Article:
China’s state-run media warned Tuesday that Vietnam should be prepared for military ‘counterstrikes’ in the ongoing territorial row between the two countries.
In an editorial Tuesday, The Global Times argued that in previous military conflicts between the two, China had ‘tried hard to show restraint.’
‘But that seems to have only made Vietnam more daring still,’ the editorial continued. ‘Vietnam's interpretation of China's peaceful policy appears to be that whatever Vietnam does, China will refrain from using force.’
The warning comes a week after Vietnam undertook live-fire drills in the South China Sea, following what it claims has been Chinese harassment around disputed territory. In May, Chinese patrol boats were accused of cutting the cable of a Vietnamese oil and gas survey ship, two weeks before a Chinese fishing boat is said to have rammed another PetroVietnam vessel.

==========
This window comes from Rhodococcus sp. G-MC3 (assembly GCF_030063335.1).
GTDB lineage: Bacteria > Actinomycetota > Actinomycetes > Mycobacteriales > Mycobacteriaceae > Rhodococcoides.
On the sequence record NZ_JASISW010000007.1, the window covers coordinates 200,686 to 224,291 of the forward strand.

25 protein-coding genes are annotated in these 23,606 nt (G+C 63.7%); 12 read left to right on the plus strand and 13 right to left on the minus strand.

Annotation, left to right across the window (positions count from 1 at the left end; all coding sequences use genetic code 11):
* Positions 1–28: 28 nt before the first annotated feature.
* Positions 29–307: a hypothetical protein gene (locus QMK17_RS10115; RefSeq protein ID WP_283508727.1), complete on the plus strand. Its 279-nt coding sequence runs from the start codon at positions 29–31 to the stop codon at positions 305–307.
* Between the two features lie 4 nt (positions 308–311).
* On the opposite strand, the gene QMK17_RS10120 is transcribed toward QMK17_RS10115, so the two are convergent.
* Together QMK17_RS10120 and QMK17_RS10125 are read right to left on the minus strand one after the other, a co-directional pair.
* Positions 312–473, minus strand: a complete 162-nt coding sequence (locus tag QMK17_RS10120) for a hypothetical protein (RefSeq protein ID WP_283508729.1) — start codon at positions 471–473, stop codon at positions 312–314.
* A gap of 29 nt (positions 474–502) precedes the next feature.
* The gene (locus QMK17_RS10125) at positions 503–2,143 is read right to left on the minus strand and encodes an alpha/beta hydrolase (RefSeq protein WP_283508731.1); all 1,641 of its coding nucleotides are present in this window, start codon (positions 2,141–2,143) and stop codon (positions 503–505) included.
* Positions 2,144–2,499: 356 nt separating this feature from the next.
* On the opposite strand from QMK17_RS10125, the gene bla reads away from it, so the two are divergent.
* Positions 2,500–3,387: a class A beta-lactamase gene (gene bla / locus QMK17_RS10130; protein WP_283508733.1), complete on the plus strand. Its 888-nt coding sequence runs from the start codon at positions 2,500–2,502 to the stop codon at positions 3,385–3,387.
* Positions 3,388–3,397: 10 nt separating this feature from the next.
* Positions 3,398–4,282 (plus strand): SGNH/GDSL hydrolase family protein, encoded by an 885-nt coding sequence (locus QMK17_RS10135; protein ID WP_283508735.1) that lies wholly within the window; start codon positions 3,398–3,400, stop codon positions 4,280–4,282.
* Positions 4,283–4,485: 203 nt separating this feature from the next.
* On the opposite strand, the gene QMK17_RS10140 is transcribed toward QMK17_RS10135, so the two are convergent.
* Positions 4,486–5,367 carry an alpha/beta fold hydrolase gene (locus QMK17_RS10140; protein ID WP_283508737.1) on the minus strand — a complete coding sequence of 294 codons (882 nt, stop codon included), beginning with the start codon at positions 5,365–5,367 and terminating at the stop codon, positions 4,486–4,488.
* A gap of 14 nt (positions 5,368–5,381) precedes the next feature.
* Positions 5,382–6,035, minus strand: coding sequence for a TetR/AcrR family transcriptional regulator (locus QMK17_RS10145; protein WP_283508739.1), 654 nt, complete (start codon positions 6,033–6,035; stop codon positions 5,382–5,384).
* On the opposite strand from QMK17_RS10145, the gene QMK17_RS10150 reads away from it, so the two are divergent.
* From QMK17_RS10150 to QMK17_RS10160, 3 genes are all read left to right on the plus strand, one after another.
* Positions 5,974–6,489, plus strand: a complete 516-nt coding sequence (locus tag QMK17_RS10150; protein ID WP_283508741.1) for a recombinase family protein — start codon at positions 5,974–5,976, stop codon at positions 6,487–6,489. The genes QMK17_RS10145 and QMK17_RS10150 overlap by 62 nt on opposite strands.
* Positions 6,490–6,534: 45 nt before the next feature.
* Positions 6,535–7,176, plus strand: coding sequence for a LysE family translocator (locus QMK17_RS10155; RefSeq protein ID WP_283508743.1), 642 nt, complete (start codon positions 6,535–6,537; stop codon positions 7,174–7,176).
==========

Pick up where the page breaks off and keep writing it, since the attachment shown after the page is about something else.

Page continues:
Vietnam has for its part responded with an announcement stating which of its citizens would be exempt from military service if an armed conflict were to occur.
With these developments in mind, Hanoi will likely have welcomed remarks by US Sen. John McCain yesterday, in which he called on the US military to boost its forces in the South China Sea to counter what he described as China’s ‘unsubstantiated’ claims.
‘China seeks to exploit the divisions among ASEAN members to play them off each other to press its own agenda,’ McCain was quoted by AFP as saying at a conference at the Center for Strategic and International Studies in Washington.
Still, in a positive move, China and Vietnam today also concluded joint naval patrol operations in the Gulf of Tonkin.
‘Respecting the signed agreements is one of the factors that will promote the friendly and neighbourly relations between two countries and ensure sustainable stability and security at sea,’ Col. Nguyen Van Kiem, deputy chief of staff of the Vietnamese Navy and commander of its naval ships in the patrol, was quoted by the Inquirer as saying.